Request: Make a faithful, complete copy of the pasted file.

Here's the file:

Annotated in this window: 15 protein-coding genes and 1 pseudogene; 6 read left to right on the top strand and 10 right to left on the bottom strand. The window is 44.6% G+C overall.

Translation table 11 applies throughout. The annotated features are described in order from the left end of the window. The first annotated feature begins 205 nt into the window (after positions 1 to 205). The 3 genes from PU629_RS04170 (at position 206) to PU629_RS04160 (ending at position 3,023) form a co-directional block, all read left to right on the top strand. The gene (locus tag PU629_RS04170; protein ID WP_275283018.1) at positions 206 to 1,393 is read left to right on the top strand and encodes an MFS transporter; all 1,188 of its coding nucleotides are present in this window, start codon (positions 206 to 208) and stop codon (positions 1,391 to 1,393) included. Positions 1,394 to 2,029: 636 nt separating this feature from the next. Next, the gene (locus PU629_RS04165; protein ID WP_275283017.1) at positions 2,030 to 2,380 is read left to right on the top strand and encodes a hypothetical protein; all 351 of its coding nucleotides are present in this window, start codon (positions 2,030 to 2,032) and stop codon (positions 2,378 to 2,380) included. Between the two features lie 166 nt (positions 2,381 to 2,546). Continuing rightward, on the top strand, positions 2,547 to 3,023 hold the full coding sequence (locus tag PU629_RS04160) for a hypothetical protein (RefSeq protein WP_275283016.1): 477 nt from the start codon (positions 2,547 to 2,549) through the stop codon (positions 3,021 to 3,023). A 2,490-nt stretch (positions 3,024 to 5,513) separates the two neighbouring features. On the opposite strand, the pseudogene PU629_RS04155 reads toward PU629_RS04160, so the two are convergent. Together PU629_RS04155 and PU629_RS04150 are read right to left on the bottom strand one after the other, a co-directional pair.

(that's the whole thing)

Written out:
Annotated in this window: 15 protein-coding genes and 1 pseudogene; 6 read left to right on the top strand and 10 right to left on the bottom strand. The window is 44.6% G+C overall.

Translation table 11 applies throughout. The annotated features are described in order from the left end of the window. The first annotated feature begins 205 nt into the window (after positions 1 to 205). The 3 genes from PU629_RS04170 (at position 206) to PU629_RS04160 (ending at position 3,023) form a co-directional block, all read left to right on the top strand. The gene (locus tag PU629_RS04170; protein ID WP_275283018.1) at positions 206 to 1,393 is read left to right on the top strand and encodes an MFS transporter; all 1,188 of its coding nucleotides are present in this window, start codon (positions 206 to 208) and stop codon (positions 1,391 to 1,393) included. Positions 1,394 to 2,029: 636 nt separating this feature from the next. Next, the gene (locus PU629_RS04165; protein ID WP_275283017.1) at positions 2,030 to 2,380 is read left to right on the top strand and encodes a hypothetical protein; all 351 of its coding nucleotides are present in this window, start codon (positions 2,030 to 2,032) and stop codon (positions 2,378 to 2,380) included. Between the two features lie 166 nt (positions 2,381 to 2,546). Continuing rightward, on the top strand, positions 2,547 to 3,023 hold the full coding sequence (locus tag PU629_RS04160) for a hypothetical protein (RefSeq protein WP_275283016.1): 477 nt from the start codon (positions 2,547 to 2,549) through the stop codon (positions 3,021 to 3,023). A 2,490-nt stretch (positions 3,024 to 5,513) separates the two neighbouring features. On the opposite strand, the pseudogene PU629_RS04155 reads toward PU629_RS04160, so the two are convergent. Together PU629_RS04155 and PU629_RS04150 are read right to left on the bottom strand one after the other, a co-directional pair.